Calgary EOC (image courtesy City of Calgary)

Involving community in emergency management
Emergency management is an all-hazards approach to address emergencies and disasters. Calgary is one of the most livable cities in the world but is also exposed to disaster-related risks. The Calgary Emergency Management Agency (CEMA) utilizes a comprehensive model focused on prevention, mitigation, preparedness, response, and recovery, including business continuity, to improve resilience in the city. With over 60 agency members, internal and external to The City of Calgary, CEMA facilitates joint operations by coordinating and focusing the efforts of various partners and agencies towards specific public safety issues. Each partner agency brings with them subject matter expertise and a diverse perspective. This cooperation between agencies often produces greater results than an individual group or agency could produce on its own. This strategy continues to protect Calgarians from disasters that are increasing in frequency and severity. Collectively, this approach mitigates the loss of life or injury and reduces impacts to critical infrastructure, the environment and the economy.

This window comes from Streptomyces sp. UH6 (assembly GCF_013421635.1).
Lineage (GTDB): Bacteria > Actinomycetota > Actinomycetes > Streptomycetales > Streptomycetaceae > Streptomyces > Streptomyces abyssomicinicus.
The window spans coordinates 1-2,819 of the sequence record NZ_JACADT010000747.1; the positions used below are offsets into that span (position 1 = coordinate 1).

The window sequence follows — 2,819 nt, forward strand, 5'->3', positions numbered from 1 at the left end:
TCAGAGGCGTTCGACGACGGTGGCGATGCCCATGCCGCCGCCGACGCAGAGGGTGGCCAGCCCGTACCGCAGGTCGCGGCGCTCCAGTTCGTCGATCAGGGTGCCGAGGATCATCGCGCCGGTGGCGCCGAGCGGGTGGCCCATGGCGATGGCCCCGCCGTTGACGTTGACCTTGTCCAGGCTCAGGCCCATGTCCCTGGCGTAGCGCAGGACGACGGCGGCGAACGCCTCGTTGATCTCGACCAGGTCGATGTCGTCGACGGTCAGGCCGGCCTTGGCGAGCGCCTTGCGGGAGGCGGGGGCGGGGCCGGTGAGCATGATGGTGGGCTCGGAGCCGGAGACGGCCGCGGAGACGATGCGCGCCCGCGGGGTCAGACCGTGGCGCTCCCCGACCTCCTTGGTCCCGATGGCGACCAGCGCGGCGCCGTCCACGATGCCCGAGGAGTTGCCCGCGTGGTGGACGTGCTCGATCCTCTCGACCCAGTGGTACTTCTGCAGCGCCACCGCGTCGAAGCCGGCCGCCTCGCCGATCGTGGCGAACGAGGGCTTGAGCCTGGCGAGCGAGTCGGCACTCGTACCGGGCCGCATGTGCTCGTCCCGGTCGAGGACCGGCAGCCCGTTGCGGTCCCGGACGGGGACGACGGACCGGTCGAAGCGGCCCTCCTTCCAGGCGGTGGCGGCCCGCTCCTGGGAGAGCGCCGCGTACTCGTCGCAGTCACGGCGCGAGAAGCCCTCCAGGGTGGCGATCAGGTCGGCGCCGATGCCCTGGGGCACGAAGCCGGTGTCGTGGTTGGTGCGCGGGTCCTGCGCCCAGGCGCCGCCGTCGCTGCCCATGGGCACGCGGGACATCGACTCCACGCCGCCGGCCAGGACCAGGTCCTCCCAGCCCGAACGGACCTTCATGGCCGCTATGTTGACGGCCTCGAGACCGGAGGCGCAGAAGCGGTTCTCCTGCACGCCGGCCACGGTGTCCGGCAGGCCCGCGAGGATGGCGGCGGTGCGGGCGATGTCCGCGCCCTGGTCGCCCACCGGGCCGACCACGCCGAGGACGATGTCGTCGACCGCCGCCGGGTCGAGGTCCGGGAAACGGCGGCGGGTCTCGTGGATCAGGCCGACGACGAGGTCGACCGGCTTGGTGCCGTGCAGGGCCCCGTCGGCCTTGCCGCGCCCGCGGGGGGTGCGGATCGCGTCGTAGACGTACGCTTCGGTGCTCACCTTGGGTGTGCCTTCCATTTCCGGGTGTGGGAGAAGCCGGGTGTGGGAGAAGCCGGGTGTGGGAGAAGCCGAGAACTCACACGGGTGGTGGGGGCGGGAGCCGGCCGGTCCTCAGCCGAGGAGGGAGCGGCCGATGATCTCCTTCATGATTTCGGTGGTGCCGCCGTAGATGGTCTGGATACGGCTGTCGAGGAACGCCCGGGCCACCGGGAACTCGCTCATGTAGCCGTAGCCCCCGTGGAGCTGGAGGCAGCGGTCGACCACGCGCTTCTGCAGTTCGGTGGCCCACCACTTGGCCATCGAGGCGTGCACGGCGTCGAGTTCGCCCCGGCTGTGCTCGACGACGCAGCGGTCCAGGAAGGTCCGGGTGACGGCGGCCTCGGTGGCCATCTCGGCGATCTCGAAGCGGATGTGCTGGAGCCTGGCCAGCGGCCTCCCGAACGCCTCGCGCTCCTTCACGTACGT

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The local environment
As a major metropolitan city, Calgary has a population of over 1.4 million people and is not immune to disruptions. Lead coordinators of public safety are the municipal police, the Calgary Police Service (CPS). Supporting the CPS as First Responders are firefighters from the Calgary Fire Department and paramedics from the Emergency Medical Services. The City of Calgary is the largest employer of Community Peace Officers. In addition to Bylaw and Transit, Community Peace Officers also include Business License and Livery Transport Inspectors. Community Peace Officers actively collaborate with the CPS to build competent partnerships through a Memorandum of Understanding (MOU). This document ensures roles are clear and requires Community Peace Officers to abide by authorities designated on their peace officer appointment. It dictates all domestic disputes, criminal investigations, and calls involving weapons to be handled by the CPS. The MOU also includes an Information Sharing Agreement authorizing access to certain police databases to facilitate crime and disorder information to the CPS. Conversely, The Law Enforcement Framework ensures the CPS maintains its overall responsibility for public safety by authorizing Community Peace Officers to provide integrated security and law enforcement services. Working together, Police, Peace Officers and partners protect the community and maintain order.